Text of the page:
Highrise - a Canadian poem
by Glenn Brigaldino
Thursday, December 05, 2002
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Twenty-three stories and eight units of lives on each,
For this faceless tower with no colors the sky remains out of reach.
Standardized cells with mini-balconies and one laundry room for all,
Ageing elevators, a clogged garbage chute and no super-intendent on call.
The highrise stands afar from any lively and busy block.
Immigrants with fading hopes and those born here rarely even mingle;
While others with shattered dreams and lives reduced, lock their doors, always single.
Everyday on the upper-floors, people gaze for distraction, not contemplation;
Imagining a life with feet on the ground, remembering a backyard their own.
The highrise is just a crab shell, a nameless abode, hardly to be called home.
A boy of color treks daily between his school and the fourteenth floor;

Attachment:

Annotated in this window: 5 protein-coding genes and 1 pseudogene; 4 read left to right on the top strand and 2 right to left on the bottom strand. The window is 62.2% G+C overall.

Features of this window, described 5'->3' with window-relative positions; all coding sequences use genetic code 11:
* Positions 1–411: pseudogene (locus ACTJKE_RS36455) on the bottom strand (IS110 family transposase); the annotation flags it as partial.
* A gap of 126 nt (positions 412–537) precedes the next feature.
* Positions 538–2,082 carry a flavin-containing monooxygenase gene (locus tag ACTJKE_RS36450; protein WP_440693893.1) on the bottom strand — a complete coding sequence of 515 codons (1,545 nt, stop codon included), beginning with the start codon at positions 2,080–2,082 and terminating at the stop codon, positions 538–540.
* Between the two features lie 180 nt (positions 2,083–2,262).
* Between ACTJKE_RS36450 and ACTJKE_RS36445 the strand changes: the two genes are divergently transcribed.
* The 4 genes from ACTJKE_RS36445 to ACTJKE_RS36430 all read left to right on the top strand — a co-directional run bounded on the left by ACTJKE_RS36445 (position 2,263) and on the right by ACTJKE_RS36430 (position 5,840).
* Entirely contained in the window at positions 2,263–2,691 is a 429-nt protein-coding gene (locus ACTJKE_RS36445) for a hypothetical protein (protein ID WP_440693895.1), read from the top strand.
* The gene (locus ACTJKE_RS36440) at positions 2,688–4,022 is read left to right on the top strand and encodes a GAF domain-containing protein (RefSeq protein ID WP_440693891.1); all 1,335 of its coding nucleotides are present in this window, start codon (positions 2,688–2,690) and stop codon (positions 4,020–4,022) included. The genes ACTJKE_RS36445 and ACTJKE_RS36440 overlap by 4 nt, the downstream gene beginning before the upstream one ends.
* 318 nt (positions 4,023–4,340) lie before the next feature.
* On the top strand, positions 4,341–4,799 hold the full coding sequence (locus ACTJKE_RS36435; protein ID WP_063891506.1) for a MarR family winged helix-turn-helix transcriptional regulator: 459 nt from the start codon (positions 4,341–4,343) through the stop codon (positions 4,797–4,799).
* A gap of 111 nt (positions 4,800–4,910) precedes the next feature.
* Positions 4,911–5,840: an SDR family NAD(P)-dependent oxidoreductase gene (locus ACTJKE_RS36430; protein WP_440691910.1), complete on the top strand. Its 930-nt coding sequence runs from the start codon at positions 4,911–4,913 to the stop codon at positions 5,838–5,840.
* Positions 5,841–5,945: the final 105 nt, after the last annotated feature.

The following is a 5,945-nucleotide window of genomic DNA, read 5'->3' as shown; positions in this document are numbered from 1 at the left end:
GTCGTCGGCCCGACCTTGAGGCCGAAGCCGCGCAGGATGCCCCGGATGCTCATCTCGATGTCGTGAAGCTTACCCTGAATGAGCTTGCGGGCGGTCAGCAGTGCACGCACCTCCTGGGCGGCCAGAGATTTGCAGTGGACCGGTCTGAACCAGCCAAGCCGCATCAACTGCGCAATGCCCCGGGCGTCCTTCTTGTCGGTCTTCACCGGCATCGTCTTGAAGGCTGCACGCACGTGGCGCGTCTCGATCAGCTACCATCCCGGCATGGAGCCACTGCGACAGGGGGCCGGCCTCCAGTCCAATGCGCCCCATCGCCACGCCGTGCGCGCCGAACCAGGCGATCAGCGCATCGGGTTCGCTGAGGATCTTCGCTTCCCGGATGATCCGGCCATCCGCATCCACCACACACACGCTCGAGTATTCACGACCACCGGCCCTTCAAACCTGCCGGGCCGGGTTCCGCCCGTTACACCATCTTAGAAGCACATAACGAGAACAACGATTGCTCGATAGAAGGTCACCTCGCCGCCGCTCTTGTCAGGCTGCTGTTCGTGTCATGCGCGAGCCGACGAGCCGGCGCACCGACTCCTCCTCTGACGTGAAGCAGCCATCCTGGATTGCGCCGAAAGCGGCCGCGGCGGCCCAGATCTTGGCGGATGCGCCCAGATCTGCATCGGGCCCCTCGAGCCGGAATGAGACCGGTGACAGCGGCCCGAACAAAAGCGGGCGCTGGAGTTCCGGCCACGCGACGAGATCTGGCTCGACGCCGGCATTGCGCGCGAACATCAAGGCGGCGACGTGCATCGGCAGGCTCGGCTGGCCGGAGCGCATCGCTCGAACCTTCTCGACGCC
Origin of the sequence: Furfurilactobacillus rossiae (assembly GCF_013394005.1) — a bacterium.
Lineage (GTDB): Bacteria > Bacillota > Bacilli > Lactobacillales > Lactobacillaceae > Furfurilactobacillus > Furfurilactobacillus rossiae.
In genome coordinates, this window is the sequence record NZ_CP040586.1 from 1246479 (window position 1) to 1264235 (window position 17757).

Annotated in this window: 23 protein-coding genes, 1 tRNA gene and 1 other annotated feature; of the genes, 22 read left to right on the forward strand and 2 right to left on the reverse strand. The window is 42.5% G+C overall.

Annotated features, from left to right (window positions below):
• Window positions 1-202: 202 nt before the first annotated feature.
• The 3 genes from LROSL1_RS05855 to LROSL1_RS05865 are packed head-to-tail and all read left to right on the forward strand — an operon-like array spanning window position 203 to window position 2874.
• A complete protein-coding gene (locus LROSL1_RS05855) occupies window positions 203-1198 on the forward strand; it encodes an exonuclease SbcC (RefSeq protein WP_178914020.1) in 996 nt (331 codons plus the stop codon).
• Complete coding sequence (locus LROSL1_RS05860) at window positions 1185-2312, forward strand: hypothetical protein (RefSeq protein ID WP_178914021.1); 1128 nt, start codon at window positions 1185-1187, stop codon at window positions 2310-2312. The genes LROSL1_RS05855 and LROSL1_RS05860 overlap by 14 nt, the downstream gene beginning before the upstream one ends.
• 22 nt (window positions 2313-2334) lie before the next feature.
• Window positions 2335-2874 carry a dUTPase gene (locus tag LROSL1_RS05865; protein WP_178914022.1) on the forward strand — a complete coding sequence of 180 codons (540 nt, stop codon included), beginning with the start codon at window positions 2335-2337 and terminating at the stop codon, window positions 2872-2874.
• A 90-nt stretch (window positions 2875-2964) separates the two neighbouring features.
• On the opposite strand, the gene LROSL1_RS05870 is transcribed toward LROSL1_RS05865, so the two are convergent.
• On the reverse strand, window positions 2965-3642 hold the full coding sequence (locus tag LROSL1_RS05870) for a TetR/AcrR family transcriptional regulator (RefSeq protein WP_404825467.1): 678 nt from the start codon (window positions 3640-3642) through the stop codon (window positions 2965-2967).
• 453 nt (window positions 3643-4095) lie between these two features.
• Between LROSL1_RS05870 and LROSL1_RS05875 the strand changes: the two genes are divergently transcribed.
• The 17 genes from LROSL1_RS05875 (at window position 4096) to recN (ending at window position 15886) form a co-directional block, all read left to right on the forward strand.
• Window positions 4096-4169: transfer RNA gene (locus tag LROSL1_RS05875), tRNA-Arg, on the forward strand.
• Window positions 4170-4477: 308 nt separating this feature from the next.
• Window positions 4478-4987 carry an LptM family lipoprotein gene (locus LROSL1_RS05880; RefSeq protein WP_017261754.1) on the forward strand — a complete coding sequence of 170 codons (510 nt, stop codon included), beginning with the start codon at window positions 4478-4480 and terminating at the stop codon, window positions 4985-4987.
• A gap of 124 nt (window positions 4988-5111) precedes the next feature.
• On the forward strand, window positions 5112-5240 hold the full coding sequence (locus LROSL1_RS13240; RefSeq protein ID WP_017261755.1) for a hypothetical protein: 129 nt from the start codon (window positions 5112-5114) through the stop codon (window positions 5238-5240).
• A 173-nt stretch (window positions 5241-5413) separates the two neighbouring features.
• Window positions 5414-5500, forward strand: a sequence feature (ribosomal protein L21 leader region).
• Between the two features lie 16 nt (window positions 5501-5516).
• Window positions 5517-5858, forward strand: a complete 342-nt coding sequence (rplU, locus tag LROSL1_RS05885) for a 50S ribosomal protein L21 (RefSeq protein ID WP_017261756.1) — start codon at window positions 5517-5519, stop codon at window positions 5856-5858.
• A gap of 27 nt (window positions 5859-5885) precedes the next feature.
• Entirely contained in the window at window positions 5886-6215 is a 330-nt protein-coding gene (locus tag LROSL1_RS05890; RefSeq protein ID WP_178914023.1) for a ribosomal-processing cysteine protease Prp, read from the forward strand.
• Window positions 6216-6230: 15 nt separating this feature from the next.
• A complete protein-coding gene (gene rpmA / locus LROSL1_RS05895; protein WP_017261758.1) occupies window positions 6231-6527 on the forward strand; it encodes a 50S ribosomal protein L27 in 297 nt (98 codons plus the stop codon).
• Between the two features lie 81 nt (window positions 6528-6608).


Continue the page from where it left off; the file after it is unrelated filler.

Asian retirees, who have lived through a distant hell,
shuttle off to the racetracks, ready to score.
Those once native now tagged aboriginal, look to the system that fails all;
All welcome, all join in, no one cares after the first song.
The highrise has no ears, it braves the ice and wind, feeling no chill from within.
© 2002, by Glenn Brigaldino
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|Reviewed by john zimmerman
|good write! you have caught something of the reality of urban Canada
|Reviewed by Erin Kelly-Moen
|Engrossing, intriguing piece, Glenn, and the photo adds much to the tone over all, and to the lost feeling of the undertone. Great write!